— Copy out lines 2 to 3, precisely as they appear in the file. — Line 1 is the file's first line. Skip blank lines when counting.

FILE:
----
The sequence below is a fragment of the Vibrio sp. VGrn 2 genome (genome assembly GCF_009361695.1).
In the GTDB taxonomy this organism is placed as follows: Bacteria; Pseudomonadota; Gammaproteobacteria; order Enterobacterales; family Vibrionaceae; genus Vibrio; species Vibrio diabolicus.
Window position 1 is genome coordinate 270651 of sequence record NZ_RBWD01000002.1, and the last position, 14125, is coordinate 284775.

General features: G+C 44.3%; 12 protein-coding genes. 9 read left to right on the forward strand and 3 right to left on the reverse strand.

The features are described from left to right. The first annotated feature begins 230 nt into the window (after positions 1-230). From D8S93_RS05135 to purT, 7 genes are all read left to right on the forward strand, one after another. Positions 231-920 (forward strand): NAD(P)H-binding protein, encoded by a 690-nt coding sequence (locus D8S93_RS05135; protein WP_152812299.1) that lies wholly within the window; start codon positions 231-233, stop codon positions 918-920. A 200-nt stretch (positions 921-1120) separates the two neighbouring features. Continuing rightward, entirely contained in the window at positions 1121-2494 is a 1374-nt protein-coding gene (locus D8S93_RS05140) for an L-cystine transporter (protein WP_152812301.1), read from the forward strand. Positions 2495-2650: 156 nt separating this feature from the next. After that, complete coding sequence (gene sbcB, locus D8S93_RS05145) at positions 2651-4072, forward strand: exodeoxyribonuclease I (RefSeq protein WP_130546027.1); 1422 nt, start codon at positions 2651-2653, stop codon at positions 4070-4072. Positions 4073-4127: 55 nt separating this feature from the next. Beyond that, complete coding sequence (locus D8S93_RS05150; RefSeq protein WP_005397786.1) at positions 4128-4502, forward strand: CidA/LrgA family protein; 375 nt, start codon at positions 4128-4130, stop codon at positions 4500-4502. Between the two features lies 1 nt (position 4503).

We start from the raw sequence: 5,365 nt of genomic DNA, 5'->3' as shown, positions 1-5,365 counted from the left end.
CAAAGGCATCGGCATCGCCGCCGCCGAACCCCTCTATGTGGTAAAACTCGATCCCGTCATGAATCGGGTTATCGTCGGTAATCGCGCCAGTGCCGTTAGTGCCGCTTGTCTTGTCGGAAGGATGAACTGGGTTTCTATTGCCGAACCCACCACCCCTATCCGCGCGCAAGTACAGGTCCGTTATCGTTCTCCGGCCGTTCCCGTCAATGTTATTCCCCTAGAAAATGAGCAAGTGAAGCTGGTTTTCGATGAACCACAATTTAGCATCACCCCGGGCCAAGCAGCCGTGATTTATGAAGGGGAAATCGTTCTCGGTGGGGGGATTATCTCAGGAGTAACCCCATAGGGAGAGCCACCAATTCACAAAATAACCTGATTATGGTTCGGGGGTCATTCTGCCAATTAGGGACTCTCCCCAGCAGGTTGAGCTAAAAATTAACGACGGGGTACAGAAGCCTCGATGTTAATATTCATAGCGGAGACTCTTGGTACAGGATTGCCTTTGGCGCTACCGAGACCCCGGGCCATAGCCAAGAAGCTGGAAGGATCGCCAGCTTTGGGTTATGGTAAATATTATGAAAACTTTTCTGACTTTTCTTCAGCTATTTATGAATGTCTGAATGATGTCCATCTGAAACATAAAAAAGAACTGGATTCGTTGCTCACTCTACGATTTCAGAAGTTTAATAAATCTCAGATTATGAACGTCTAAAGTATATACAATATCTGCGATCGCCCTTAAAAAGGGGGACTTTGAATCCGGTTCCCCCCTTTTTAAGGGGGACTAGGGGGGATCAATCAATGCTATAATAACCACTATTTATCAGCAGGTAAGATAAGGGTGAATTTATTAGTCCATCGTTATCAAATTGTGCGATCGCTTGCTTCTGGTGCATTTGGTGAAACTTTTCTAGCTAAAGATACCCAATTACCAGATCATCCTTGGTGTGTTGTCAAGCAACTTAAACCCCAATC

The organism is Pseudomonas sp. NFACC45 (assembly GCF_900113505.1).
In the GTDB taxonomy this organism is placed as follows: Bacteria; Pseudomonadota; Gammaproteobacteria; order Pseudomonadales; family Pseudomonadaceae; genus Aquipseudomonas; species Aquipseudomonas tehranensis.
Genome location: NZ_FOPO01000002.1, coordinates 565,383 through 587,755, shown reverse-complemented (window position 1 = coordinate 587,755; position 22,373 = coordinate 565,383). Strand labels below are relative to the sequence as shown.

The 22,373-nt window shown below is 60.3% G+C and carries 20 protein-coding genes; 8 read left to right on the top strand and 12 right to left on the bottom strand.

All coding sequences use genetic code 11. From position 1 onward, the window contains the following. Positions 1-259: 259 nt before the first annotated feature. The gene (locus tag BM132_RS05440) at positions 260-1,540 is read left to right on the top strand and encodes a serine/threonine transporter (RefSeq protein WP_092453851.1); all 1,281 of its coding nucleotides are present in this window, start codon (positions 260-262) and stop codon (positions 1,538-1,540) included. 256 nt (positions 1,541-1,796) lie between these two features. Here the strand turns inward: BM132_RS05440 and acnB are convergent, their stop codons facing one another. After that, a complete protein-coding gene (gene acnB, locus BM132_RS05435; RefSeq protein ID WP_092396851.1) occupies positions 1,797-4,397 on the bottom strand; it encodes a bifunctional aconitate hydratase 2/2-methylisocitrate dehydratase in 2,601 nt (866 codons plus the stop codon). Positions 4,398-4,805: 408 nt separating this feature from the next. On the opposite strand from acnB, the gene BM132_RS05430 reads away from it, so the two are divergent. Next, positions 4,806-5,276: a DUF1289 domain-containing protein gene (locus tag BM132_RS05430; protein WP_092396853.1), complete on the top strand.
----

In the GTDB taxonomy this organism is placed as follows: Bacteria; Pseudomonadota; Gammaproteobacteria; order Enterobacterales; family Vibrionaceae; genus Vibrio; species Vibrio diabolicus.
Window position 1 is genome coordinate 270651 of sequence record NZ_RBWD01000002.1, and the last position, 14125, is coordinate 284775.